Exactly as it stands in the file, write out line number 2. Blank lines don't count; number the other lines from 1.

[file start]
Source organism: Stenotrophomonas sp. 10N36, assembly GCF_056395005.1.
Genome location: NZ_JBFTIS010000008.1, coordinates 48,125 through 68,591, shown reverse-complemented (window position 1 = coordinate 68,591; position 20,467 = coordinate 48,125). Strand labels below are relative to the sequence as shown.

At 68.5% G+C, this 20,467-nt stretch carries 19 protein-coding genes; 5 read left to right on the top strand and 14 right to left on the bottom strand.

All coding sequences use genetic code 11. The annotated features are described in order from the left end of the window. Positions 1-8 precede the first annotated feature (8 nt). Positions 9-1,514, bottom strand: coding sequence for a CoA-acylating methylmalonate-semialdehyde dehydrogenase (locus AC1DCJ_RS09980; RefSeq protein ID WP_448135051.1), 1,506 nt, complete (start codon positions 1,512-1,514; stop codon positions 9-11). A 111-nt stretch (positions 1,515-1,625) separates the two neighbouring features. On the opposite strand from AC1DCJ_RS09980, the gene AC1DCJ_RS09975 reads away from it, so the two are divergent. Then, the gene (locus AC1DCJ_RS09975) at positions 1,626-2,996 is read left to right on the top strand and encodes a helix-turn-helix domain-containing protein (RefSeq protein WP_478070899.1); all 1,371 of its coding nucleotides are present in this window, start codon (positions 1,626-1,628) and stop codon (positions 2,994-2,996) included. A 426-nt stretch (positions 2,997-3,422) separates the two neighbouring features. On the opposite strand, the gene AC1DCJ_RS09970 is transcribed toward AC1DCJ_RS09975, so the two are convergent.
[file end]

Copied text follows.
Genome location: NZ_JBFTIS010000008.1, coordinates 48,125 through 68,591, shown reverse-complemented (window position 1 = coordinate 68,591; position 20,467 = coordinate 48,125). Strand labels below are relative to the sequence as shown.